The Role of Genetics in DMD

Genetic Mutations in DMD

Several types of genetic mutations can cause DMD1,2:

  • Large deletions: One or more exons are missing from the DMD gene, which codes for the dystrophin protein
  • Large duplications: One or more exons have extra copies in the DMD gene
  • Other changes: Small changes, such as deletions or changes in a single nucleotide in the gene

The most common mutation in people with DMD is a deletion of one or more exons.2 These deletions cause frameshift mutations, which leads to the exons following the deletion being “out of frame.” This disrupts translation of the gene to produce a working dystrophin protein.2

Inheritance of DMD Genetic Mutations

DMD is an X-linked genetic disorder, with two-thirds of cases caused by inherited DMD genetic mutations that are passed down from mothers to sons. The remaining one-third of DMD cases are caused by spontaneous mutations that occur in the X chromosome.Mutations in the DMD gene are most commonly whole-exon deletions:4-6

  • Nonsense and other small mutations accounts for 20% to 27%
  • Deletions 65% to 72%
  • Duplications 6% to 11%

Daughters may also inherit the mutated DMD gene on an X chromosome from their mothers, but since they have 2 X chromosomes, they will likely inherit a normal gene from their fathers and be carriers of the DMD genetic mutation.7


Genetic testing is used to confirm the presence of a DMD mutation in boys with Duchenne and in girls who are carriers.1,8

When your patients’ genetic testing results are ready, genetic counselors are invaluable resources to help explain the results to your patients and their families. Genetic counselors can also provide guidance on issues such as family planning and refer patients and caregivers to support services.1,8


In addition to confirming the presence of a DMD mutation, genetic testing is used to identify the specific type of mutation and can help in determining appropriate treatment options.1,8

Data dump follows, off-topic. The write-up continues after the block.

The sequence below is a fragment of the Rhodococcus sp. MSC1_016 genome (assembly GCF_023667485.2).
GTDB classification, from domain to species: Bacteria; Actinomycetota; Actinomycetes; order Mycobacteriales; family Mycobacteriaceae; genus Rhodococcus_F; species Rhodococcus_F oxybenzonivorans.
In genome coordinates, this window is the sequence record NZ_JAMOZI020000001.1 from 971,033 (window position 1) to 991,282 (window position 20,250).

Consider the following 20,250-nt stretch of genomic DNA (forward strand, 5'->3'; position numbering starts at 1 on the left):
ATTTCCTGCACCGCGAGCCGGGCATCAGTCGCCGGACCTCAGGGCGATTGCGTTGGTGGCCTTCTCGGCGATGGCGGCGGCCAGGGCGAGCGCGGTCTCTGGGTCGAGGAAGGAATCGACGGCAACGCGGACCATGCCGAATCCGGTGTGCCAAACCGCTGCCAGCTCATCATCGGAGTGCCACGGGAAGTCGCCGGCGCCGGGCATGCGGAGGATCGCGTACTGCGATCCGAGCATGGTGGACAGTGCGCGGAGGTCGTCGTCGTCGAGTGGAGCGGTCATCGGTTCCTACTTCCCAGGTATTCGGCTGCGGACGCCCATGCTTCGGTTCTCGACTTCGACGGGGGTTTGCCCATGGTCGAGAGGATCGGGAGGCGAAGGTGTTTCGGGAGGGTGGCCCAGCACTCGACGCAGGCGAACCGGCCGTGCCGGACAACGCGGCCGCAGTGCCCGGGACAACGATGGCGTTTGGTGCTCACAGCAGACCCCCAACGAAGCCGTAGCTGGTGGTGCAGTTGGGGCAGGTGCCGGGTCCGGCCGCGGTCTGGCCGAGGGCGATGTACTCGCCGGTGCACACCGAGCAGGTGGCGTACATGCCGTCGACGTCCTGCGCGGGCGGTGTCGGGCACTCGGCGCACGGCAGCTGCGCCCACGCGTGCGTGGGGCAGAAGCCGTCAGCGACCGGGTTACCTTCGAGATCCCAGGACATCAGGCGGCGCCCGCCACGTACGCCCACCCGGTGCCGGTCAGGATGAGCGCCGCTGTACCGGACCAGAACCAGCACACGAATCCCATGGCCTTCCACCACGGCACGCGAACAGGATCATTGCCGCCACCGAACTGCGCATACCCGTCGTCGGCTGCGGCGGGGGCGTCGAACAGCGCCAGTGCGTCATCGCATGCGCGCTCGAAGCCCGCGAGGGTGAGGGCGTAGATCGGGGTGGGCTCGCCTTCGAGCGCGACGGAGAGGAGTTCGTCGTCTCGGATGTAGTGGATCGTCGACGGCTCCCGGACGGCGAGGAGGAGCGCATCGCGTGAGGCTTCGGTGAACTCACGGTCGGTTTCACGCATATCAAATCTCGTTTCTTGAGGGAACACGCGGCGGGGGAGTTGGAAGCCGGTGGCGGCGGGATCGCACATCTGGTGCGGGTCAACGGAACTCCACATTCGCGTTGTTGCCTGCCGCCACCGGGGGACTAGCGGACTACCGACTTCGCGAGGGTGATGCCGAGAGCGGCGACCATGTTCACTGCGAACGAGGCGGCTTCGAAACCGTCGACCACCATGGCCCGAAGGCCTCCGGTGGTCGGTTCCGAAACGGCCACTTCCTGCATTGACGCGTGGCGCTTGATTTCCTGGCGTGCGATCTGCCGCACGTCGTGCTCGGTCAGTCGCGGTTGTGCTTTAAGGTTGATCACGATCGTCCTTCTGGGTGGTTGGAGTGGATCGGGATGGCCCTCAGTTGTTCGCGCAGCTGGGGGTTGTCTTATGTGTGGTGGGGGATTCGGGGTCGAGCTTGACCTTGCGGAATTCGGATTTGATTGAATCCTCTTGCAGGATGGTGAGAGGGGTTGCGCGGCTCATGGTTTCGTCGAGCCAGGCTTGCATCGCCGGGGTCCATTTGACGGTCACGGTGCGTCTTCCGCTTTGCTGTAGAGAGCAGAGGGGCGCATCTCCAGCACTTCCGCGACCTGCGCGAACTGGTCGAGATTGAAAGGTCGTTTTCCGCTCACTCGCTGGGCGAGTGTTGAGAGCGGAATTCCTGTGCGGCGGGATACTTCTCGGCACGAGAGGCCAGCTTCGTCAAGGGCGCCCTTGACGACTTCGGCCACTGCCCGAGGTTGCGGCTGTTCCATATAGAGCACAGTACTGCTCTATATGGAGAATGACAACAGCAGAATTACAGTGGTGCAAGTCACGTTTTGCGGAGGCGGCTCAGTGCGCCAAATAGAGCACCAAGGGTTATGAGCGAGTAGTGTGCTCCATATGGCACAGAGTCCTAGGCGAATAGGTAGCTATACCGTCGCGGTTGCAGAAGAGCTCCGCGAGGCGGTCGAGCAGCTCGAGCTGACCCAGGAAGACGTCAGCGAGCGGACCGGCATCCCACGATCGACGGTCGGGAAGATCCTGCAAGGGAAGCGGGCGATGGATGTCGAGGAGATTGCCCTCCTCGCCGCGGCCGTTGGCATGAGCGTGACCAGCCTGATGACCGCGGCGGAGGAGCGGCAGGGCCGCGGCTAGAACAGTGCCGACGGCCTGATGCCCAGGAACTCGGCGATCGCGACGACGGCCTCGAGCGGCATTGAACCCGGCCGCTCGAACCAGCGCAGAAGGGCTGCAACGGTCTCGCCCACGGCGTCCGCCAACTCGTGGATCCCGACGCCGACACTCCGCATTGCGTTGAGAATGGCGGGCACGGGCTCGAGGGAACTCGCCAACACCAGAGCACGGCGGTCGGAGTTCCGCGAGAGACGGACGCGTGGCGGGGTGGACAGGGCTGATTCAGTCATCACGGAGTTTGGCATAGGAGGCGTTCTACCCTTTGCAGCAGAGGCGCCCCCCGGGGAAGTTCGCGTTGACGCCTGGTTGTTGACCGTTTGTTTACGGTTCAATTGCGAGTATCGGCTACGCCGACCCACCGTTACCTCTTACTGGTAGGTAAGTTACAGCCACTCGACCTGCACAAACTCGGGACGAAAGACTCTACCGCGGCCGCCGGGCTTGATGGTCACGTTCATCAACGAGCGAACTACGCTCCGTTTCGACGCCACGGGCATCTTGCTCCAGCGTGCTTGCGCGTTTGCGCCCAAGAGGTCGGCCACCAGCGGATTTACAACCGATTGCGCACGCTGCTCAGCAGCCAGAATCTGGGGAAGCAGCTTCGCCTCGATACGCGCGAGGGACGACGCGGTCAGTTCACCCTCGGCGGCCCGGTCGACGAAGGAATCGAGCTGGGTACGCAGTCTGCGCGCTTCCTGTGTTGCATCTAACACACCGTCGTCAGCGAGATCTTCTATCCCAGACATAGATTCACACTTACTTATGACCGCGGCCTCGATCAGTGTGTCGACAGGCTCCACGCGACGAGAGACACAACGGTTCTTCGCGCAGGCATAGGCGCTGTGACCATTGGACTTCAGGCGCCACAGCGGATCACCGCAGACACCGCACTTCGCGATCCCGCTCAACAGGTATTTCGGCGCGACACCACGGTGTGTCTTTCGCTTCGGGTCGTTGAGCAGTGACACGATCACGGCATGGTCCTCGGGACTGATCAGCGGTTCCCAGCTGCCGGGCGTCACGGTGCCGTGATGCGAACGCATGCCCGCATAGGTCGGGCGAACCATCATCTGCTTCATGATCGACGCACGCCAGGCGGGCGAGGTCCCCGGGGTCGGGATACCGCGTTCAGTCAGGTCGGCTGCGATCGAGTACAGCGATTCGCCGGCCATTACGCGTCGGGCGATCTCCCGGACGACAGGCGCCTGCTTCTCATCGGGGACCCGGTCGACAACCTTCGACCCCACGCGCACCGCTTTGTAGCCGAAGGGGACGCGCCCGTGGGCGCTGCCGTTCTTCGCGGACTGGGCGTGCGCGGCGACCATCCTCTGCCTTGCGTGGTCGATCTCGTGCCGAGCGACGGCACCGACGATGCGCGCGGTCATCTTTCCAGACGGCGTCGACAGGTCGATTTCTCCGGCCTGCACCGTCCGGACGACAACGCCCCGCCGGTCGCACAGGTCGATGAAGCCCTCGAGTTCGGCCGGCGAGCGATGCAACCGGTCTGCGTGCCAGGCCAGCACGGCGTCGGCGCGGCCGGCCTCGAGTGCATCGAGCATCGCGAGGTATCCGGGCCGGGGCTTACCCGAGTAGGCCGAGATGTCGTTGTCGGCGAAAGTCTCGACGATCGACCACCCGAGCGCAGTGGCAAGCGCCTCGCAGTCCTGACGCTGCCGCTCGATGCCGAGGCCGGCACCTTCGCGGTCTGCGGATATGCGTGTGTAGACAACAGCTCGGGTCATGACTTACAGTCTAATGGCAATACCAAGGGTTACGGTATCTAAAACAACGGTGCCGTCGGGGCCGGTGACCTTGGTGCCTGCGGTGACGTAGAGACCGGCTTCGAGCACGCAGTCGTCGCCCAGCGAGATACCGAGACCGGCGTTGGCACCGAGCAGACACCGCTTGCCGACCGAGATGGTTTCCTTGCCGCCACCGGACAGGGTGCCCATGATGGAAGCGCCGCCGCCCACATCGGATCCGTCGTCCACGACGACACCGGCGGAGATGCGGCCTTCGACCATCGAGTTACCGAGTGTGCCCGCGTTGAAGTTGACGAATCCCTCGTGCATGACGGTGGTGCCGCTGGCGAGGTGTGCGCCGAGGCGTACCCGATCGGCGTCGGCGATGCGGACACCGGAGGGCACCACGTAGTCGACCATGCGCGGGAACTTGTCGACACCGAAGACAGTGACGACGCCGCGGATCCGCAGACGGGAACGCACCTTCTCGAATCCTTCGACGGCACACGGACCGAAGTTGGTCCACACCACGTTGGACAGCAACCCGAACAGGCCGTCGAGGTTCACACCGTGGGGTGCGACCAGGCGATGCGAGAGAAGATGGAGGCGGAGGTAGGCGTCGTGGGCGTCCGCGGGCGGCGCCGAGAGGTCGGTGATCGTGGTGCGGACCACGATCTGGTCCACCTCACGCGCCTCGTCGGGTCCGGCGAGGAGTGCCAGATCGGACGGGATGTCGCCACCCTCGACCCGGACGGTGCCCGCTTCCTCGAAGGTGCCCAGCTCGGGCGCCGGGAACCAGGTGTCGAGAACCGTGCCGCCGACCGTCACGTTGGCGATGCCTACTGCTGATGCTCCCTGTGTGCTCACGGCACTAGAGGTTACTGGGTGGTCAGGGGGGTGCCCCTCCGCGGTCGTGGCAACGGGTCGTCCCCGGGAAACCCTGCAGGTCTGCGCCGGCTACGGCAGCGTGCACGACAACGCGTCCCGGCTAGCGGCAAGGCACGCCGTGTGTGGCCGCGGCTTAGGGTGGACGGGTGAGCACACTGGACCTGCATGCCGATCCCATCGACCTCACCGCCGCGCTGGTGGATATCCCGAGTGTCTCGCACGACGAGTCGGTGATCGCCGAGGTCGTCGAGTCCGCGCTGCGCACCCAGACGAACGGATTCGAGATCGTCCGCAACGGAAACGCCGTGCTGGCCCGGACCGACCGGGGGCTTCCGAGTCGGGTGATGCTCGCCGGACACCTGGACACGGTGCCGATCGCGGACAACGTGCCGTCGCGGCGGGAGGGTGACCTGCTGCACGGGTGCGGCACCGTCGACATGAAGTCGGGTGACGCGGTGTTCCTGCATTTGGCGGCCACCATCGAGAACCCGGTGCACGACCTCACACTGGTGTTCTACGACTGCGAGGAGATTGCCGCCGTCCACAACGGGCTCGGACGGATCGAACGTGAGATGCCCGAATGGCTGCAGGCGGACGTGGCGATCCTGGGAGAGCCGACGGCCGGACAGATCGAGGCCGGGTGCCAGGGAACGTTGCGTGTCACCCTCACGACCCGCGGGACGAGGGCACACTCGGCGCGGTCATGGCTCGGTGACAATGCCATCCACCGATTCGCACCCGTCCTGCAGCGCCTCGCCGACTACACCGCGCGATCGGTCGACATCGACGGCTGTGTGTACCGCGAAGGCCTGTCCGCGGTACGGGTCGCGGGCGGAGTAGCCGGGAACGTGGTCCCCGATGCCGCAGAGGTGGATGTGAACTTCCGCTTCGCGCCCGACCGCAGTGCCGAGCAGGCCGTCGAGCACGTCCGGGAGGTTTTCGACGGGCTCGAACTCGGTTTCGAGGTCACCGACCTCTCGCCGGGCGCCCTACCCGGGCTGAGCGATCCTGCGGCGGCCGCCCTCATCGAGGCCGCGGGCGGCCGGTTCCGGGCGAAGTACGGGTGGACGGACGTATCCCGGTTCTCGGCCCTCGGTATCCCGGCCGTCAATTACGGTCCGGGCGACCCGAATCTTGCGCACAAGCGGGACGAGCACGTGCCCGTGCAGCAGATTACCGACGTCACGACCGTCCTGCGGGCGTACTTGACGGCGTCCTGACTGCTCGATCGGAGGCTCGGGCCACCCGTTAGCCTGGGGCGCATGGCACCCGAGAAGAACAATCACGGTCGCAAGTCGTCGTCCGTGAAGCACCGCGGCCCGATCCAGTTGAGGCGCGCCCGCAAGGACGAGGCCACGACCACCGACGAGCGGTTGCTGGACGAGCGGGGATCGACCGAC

1. Birnkrant DJ, Bushby K, Bann CM, et al; for the DMD Care Considerations Working Group. Diagnosis and management of Duchenne muscular dystrophy, part 1: diagnosis, and neuromuscular, rehabilitation, endocrine, and gastrointestinal and nutritional management. Lancet Neurol. 2018;17:251-267. 2. Aartsma-Rus A, Ginjaar lB, Bushby K. The importance of genetic diagnosis for Duchenne muscular dystrophy. J Med Genet. 2016;53:145-151. 3. Lee T, Takeshima Y, Kusunoki N, et al. Differences in carrier frequency between mothers of Duchenne and Becker muscular dystrophy patients. J Hum Genet. 2019;59:46-50. 4. Aartsma-Rus A, Van Deutekom JC, Fokkema IF, et al. Entries in the Leiden Duchenne muscular dystrophy mutation database: an overview of mutation types and paradoxical cases that confirm the reading-frame rule. Muscle Nerve. 2006;34(2):135-144. 5. Falzarano MS, Scotton C, Passarelli C, Ferlini A. Molecules. 2015;20:18168-18184. 6. Bladen CL, Salgado D, Monges S, et al. Hum Mutat. 2015;36(4):395–402. 7. Centre for Genetics Education. Fact Sheet 9: X-linked Recessive Inheritance. Accessed February 25, 2020. www.genetics.edu.au/publications-and-resources/facts-sheets/fact-sheet-9-x-linked-recessive-inheritance 8. U.S. Food and Drug Administration. Duchenne Muscular Dystrophy and Related Dystrophinopathies: Developing Drugs for Treatment. Guidance for Industry. Accessed on: October 12, 2021. Available at: fda.gov/regulatory-information/search-fda-guidance-documents/duchenne-muscular-dystrophy-and-related-dystrophinopathies-developing-drugs-treatment-guidance